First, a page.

By Brian Wheeler
BBC News, Labour conference, Manchester
David Miliband urged the party to pull together
Foreign Secretary David Miliband has attempted to kill off speculation he is planning a Labour leadership bid.
The man most often named as a potential challenger to Gordon Brown told a fringe meeting at Labour's conference he did not want to see a contest.
And he urged the party to unite behind the prime minister.
He denied Labour was "disunited" and blamed the media for stirring up dissent but added the party had to be more honest about past mistakes.
At the meeting, hosted by BBC Radio 4's The World at One programme, Mr Miliband was invited to "kill off the speculation" surrounding him and confirm that he did not want to be Labour leader.
He said: "We have been through this several times and I keep on saying the same thing. I don't support a leadership election, the party needs to pull together, we need to pull together behind Gordon's leadership, we are determined to do so."
Mr Miliband has been at the centre of leadership speculation since he wrote an article for the Guardian on the party's future which was widely interpreted as a means of "testing the waters".
Asked at the fringe meeting if ministers were saying one thing in private and another in public on the leadership, he said: "I totally reject that allegation that somehow the conference is disunited."
He added: "The public want us to be focused on what they are concerned about... there is a determination right across the Labour party to recognise that. Now is the time to pull together."
'Fight of our lives'
He was also asked if he had been contacted by any of the 12 rebel Labour MPs who have been calling for a leadership contest.
He said: "I have been through this so many times, they didn't ring me up, it wasn't done. Gordon himself has said that any member of the cabinet could have written the article that I wrote."
Mr Brown can probably stop worrying about the Cabinet rising up against him, in public at least, even if some of his younger colleagues are clearly unhappy about the direction the party is going in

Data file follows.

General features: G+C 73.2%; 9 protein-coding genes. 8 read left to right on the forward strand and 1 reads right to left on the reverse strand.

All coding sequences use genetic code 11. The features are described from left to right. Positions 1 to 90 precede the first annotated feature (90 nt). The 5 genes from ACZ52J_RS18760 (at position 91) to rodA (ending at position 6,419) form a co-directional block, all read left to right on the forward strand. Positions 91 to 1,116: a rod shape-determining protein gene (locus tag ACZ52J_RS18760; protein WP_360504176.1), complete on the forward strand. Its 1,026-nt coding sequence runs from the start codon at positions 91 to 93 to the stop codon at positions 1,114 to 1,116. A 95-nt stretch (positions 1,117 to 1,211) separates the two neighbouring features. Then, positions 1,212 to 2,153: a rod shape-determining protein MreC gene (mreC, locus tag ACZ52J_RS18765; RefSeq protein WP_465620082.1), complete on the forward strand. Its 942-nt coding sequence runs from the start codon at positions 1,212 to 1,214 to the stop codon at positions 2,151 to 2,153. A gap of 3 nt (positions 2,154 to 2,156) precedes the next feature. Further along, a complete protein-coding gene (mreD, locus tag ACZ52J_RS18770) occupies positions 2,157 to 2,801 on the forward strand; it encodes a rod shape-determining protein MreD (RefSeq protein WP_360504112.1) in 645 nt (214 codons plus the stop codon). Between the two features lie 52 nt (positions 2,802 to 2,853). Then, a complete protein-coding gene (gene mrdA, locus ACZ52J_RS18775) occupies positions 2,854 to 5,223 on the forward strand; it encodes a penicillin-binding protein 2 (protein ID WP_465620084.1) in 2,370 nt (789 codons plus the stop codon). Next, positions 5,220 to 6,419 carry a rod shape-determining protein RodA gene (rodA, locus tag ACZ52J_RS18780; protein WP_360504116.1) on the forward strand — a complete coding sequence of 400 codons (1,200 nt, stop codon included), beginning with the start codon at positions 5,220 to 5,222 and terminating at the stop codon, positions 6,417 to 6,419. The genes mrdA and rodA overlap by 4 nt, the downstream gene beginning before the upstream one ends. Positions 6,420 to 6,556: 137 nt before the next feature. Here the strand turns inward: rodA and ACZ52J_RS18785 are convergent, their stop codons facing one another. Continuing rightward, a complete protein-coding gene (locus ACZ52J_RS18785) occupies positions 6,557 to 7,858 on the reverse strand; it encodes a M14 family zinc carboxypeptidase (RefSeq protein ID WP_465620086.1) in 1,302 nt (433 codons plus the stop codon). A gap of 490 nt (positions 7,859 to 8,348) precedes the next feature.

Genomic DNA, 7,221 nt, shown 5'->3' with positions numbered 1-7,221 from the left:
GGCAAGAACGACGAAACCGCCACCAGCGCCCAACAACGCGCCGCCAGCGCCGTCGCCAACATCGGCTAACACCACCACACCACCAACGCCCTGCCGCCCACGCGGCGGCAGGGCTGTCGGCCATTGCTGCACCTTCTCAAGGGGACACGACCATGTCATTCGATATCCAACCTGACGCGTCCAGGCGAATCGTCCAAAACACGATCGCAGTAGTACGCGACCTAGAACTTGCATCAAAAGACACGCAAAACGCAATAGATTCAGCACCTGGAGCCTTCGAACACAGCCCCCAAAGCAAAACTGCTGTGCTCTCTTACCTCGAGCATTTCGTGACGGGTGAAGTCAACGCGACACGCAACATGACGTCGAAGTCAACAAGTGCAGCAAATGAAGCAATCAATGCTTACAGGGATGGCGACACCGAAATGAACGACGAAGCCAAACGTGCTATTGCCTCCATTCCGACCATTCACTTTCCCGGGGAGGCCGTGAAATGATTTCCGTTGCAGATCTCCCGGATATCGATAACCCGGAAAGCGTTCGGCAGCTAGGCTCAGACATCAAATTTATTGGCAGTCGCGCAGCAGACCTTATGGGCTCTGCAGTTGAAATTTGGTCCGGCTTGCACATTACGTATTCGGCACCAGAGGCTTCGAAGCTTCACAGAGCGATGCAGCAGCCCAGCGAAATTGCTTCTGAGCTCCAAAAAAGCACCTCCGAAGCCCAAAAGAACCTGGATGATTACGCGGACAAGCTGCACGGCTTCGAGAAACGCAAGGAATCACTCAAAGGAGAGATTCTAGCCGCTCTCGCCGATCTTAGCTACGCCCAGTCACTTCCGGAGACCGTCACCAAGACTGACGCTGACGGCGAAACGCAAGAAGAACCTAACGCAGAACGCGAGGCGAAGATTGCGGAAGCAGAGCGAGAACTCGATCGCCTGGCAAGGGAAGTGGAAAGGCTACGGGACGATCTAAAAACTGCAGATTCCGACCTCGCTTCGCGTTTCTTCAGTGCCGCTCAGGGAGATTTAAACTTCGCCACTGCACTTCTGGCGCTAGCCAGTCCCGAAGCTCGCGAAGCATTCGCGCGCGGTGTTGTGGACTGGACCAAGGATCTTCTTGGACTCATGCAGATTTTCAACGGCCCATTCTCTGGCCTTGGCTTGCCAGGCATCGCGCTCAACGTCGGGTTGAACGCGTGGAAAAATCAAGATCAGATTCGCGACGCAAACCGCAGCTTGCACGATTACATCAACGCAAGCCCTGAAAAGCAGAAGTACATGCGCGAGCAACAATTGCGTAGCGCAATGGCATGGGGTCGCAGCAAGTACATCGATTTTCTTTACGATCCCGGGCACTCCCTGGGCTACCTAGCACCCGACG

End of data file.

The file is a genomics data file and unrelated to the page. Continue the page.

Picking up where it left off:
Mr Miliband added: "If we get to a stage where leading members of the Cabinet cannot say 'let's defend our record, let's set out a vision, let's draw a contrast with the Tories', then we really are going to be in a world where the media are dictating the ability of politics to set an agenda for the country."
Earlier in the evening, Communities Secretary Hazel Blears told a rally organised by Blairite think tank Progress that the next election will be the "fight of our lives" for Labour.
She added that whoever "owns the future" will decide the next election. She continued "we are not going to win by reciting lists of achievements".
The rally was attended by many senior members of the Cabinet, and ex-Cabinet ministers.
But former Health Secretary Alan Milburn, who is close to Tony Blair and who only recently wrote a critical article about the direction of the Brown government, did not attend the event for "family reasons".
Cabinet Office Minister Ed Miliband told supporters that disunited parties did not win elections and "we all need to remember that".
His brother, David Miliband, who was also at the Progress meeting, said: "We have to be honest about what we have been good at and what we have been not so good at."
Culture Secretary Andy Burnham said there "needs to be honesty and self-awareness now".
Tessa Jowell, the Olympics Minister said: "We have not lost, people have just stopped listening, and if we change the way we talk, what we say now will be as important as it was in 1997 and will be in 2012, halfway through a Labour fourth term."
The leader of public services union Unison, Dave Prentis, also mounted a strong attack on figures within Labour who have been publicly questioning the future of Gordon Brown, saying that his members would "never forgive them" if such talk led to election defeat.
"There's been so much squabbling going on that I want to say very very strongly to those people that my members will never ever forgive them if it does mean Labour losing the next general election, because no electorate will vote for a party that is squabbling and is in division," he said.
"We've got to make sure that these people are put back in their box where they belong."